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- Northern Netherlands, probably Amsterdam
- First half 17th century
- copper, Iron
- 150 cm
- 125 cm
W. van Biemen, B. Linskens & A. de Groot (ed.), Koper in kerken, Leiden 2018, pp. 41 - 44.
O. ter Kuile, Koper & Brons, Den Haag 1986, pp. 134 - 141.
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A three-tiered Dutch brass chandelier with 24 branches arranged around a central stem. On top of the chandelier are four shields. The chandelier consists of a wrought-iron stem with an iron pin, a brass hanging ring, four shields, various profiled stem elements, three rings, three times eight S-shaped branches with drip trays and candle holders, a ball and a droplet below. The section above the first ring consists of a profiled baluster surmounted by four outward-pointing shields, with volute shaped sides. Below the first ring, the stem element extends into a rounded mushroom shape. Between the second and third ring is a profiled element, that is alternately concave and convex and ends in a baluster. Under the lower ring, the sphere is attached, with the strongly profiled droplet ending in a pear-shaped knob. The stem section between the ball and the ring is ribbed. The three supporting rings, the smallest at the top and the largest at the bottom, each have eight holes in which the branches are attached with a baluster-shaped and profiled peg. The branches on the upper ring are decorated on the base with two volutes, the branches on the second and third rings have three volutes on the base, two of which curl downwards and one upwards. The shapes of the volutes are derived from the lobe ornament. The deep, S-shaped branches end in wide dish-shaped drip trays that carry the candle holders. The drip trays have an upright edge and the trays of the branches on the first and second ring have one recess towards the centre, the grease traps of the lower branches have two recesses. The edges of the drip trays are ribbed. The candle holders are cylindrical with a profiled protruding edge and with a baluster foot.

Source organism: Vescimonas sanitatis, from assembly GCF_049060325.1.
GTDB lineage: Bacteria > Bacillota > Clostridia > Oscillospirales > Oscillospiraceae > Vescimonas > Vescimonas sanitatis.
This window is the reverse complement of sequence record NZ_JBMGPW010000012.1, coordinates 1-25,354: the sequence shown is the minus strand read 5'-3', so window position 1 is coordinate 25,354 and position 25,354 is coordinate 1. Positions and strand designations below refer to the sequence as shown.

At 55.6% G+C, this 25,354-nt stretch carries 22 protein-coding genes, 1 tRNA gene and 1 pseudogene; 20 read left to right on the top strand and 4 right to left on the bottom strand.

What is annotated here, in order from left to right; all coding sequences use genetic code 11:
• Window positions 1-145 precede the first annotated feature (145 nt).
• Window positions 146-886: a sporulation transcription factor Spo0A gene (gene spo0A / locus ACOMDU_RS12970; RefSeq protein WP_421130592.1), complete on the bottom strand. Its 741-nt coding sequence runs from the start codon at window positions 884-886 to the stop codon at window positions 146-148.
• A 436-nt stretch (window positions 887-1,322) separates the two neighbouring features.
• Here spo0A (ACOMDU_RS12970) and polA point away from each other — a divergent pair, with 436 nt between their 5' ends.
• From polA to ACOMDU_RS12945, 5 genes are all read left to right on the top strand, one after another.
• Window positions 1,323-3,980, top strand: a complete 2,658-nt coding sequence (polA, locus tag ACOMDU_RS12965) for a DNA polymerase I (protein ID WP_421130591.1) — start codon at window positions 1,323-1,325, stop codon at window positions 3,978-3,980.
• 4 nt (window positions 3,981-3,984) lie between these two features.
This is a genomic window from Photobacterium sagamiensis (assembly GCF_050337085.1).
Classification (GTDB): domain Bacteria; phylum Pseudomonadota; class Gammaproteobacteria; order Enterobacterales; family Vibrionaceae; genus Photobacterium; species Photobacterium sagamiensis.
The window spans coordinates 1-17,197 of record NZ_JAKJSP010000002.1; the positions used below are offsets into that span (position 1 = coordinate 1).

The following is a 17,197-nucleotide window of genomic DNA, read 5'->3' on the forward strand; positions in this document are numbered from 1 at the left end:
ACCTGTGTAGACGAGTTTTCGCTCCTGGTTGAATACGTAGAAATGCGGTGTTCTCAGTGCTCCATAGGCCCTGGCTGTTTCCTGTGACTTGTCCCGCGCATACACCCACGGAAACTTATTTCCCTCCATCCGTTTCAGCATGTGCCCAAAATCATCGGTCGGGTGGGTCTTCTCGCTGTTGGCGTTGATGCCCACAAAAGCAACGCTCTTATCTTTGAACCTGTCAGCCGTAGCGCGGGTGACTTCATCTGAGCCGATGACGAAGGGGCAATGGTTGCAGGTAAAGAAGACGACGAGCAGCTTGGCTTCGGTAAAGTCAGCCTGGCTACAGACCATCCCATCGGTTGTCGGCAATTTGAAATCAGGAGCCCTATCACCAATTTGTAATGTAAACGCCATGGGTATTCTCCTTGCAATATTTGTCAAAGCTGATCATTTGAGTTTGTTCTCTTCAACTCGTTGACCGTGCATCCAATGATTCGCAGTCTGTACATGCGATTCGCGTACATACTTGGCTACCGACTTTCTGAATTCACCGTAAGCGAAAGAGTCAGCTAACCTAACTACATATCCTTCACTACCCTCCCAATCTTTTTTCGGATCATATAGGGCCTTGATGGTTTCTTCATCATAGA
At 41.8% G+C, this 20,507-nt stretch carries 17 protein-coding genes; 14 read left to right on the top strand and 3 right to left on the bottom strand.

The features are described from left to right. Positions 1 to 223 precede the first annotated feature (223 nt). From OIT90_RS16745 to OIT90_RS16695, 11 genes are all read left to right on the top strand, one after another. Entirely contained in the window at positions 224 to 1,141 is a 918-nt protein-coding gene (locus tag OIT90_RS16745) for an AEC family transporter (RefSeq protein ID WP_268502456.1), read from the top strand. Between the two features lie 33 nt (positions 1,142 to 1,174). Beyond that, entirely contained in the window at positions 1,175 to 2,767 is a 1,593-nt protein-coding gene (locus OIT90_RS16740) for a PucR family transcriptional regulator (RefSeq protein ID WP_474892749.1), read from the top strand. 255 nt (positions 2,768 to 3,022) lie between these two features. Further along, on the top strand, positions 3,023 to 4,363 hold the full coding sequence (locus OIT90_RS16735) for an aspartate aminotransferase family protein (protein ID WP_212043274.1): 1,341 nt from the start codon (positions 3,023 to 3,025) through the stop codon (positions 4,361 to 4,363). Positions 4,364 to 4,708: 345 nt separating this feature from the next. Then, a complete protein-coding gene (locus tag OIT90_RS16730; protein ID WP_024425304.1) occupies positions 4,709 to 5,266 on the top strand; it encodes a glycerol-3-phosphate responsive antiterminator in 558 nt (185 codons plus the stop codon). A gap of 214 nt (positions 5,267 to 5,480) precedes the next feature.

This chandelier is a typical Dutch chandelier, with a large sphere at the bottom and S-shaped branches. The ball, weighted with clay or sand, keeps the chandelier in balance and makes sure that it hangs straight so that the candles burn evenly. The polished and shining ball also reflects the light of the candles on the, deeply downward bent, branches. This type of chandelier made its appearance around 1600 in churches, public buildings and the homes of wealthy citizens. As a result of the Revolt and economic tensions, many craftsmen, including brass workers, fled from the Southern Netherlands to the Northern Netherlands in the sixteenth century. The iconoclasm in 1566 and the takeover of a large number of Catholic churches by Protestants resulted in the loss of much copper work, and therefore in the seventeenth century there was an increasing demand for new copper work. The Republic, and Amsterdam in particular, became the centre of brass casting due to the available knowledge, craftsmen and orders. The chandeliers were cast using the sand casting method; wooden models were pressed in the sand, creating a mould for casting the chandelier. After casting, the cooled and rough object was finished on the lathe.